The Hill: "More congressional computers hacked from China"
Washington, Jun 21, 2008 - More Members of Congress have had their computers infiltrated by hackers within China than initially suspected, a lawmaker has revealed.
Reps. Frank Wolf (R-Va.), Chris Smith (R-N.J.), and Mark Kirk (R-Ill.) admitted to having data removed from their Capitol Hill computers last week, but Wolf says there are more.
“I’m not at liberty to say who they are, but there are other members,” said Wolf, ranking member on the Appropriations Committee’s State and Foreign Operations subcommittee.
Computers within the Foreign Affairs Committee, on which Smith serves as a senior Republican, were also infiltrated. Kirk suspects that other committees may have been attacked as well.
“I would suspect that the Foreign Affairs, Armed Services, Intelligence, (and) Appropriations committees would all be top targets,” Kirk said.
Wolf and Smith said they believe the hackers focused on them because of their continued objections to China’s human rights violations, and suspected that the hackers were looking for information on dissidents.
The computers of Wolf’s foreign policy and human rights staff, chief of staff, legislative director, and judiciary staff were all attacked.
“They got everything,” Wolf said, at a news conference.
The vast amount of information that the attacks, which occurred over the past two years, may have acquired from the computers has lawmakers concerned that the hackers may be selling it to other countries.
“China has a record of selling things to certain countries,” Wolf said.
Majority Leader Steny Hoyer (D-Md.) said he did not know the details of what information had been stolen but noted that he was very concerned.
“This is a serious matter and we’re looking into it carefully,” Hoyer said.
Alexa, an Internet information company, tracks the usage of millions of Alexa Toolbar users and ranks the traffic flow to millions of websites by the user’s country.
Internet users from China are the sixth most frequent browsers of the House’s websites, while users from Iran are the eleventh, according to the site. Iran and China tie for tenth most popular country-of-origin for visitors to the Senate’s websites.
But simply because foreigners are looking at government websites does not mean they are hacking in, as proficient hackers can easily mask their identity and their base country.
“If the Iranians are simply logging in to see what we have to say, there’s nothing wrong with that, just like if the Chinese logged in, I wouldn’t have any problem with that,” said Rep. Dana Rohrabacher (R-Calif.). “But having the secret police of China or Iran hack in to find out who has given us certain information, which we depend on for foreign policy decisions, now that’s a problem.”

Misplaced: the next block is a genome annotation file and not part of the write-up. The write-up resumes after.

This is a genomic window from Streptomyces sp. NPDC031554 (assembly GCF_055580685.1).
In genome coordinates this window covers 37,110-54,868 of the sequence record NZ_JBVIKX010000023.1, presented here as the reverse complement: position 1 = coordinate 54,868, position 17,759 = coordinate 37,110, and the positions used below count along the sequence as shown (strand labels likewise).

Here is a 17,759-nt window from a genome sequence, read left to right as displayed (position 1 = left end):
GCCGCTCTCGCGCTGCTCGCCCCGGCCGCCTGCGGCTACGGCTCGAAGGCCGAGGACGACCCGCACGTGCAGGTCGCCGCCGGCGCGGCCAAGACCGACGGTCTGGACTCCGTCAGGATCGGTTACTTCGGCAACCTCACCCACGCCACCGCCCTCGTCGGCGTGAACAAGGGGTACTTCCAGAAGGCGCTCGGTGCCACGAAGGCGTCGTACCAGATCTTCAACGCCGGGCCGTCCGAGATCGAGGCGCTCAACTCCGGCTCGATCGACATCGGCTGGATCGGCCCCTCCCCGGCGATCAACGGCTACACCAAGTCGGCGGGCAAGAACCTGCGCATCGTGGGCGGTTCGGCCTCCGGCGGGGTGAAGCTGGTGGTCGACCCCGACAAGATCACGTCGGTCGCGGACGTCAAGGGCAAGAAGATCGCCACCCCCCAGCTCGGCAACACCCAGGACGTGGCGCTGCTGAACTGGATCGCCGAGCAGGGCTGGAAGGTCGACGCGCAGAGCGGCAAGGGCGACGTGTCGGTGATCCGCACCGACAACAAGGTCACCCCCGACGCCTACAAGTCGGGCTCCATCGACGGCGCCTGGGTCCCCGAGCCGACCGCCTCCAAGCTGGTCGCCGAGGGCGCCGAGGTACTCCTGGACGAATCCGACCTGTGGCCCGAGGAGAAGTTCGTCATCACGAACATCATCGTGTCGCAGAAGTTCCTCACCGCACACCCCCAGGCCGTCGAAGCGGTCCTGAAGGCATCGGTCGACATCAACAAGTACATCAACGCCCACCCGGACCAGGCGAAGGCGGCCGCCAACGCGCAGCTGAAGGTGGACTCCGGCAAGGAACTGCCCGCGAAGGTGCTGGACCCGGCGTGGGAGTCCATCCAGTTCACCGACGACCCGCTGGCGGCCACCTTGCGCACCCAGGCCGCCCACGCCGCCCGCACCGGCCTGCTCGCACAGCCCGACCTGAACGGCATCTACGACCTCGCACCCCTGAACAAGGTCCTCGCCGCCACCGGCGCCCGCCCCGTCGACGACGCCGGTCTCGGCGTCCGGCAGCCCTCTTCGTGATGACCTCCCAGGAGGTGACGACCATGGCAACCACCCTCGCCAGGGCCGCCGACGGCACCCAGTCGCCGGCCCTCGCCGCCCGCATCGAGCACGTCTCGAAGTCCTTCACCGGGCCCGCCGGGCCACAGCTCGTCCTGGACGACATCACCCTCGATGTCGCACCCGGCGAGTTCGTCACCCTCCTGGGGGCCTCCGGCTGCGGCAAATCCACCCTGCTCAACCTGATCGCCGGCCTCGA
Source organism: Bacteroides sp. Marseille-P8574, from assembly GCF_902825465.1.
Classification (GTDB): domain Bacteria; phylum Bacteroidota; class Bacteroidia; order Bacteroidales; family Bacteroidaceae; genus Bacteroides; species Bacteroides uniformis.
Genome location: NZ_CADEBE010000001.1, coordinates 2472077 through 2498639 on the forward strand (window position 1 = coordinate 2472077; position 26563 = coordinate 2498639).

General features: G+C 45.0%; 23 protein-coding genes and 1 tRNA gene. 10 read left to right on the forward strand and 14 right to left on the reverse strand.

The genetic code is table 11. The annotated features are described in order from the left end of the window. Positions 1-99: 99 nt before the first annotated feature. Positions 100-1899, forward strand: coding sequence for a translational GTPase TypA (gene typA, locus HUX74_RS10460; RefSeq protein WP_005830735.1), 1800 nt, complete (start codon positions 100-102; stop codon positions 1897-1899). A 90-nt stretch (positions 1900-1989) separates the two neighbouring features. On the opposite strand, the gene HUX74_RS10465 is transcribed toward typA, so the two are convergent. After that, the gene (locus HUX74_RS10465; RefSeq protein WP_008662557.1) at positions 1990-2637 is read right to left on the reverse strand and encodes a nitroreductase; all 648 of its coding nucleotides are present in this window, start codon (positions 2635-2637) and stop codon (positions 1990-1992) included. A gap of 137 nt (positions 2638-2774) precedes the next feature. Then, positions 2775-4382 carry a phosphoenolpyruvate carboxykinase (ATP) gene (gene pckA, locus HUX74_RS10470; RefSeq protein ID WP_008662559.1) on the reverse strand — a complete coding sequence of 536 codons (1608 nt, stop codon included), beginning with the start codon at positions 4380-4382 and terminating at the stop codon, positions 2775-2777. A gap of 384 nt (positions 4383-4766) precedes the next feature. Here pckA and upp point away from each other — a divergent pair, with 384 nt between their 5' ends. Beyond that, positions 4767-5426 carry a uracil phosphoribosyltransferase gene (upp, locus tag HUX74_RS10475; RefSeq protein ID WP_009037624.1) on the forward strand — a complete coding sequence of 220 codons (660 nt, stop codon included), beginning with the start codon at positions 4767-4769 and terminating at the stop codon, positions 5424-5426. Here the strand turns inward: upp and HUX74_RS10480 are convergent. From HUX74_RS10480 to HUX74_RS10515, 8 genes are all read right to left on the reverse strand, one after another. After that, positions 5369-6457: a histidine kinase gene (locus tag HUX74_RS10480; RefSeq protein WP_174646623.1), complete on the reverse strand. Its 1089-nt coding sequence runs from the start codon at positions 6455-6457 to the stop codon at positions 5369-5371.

James Lewis, the technology program director at the nonprofit Center for Strategic and International Studies, said that Iran does not have the sophisticated capabilities required to hack into government websites.
But in seeing such a high level of interest, as demonstrated in Alexa’s rankings, it shows that it could be in the market to purchase such information, he said.
“It shows that there’s a lot of interest in the country as to what Congress is up to,” he said. “There might be a correlation. People who don’t care about Congress aren’t going to be trying to hack into it. It’s probably safe to assume the Iranians are interested.”
The FBI asked the lawmakers not to speak publicly, fearing that if they did, they would be unable to track the IP addresses of the hackers, Kirk said.
“When you’re in the middle of a criminal investigation, you try not to alert the criminal of what’s happened so you can track it down,” he said.
Rohrabacher, a Foreign Affairs panel member, has other suspicions as to why the hacked lawmakers were asked to remain silent.
“When a U.S. corporation or government employee tells you ‘Don’t make any noise because it will make things worse,’ they’re implementing the policy of accommodation,” said Rohrabacher. “But when they start to begin to extend their oppressive tactics to our country in order to maintain the security there, that’s when they’ve gone way too far.”
House Minority Leader John Boehner (R-Ohio) said he did not know how many offices had been hacked but that the House was taking steps to address the security lapses.
“The Committee on House Administration is working with the House Information Resources people to implement addition safeguards,” Boehner said.
Smith said initially he thought his computers had a glitch or a virus of some kind but after the second time his computers crashed, he knew something was wrong. When he told Wolf about the incidents several months ago, Wolf confirmed it had happened to him as well and proposed to alert their colleagues.
One of the FBI’s highest priority is protecting the United States against cyber attacks and high-tech crimes.
“Computer systems control all critical infrastructures, and nearly all of these systems are linked together through the Internet,” Wolf said on the House floor. “This means that nearly all infrastructures in the United States are vulnerable to being attacked, hijacked or destroyed by cyber means…The potential for massive and coordinated cyber attacks against the United States is no longer a futuristic problem.”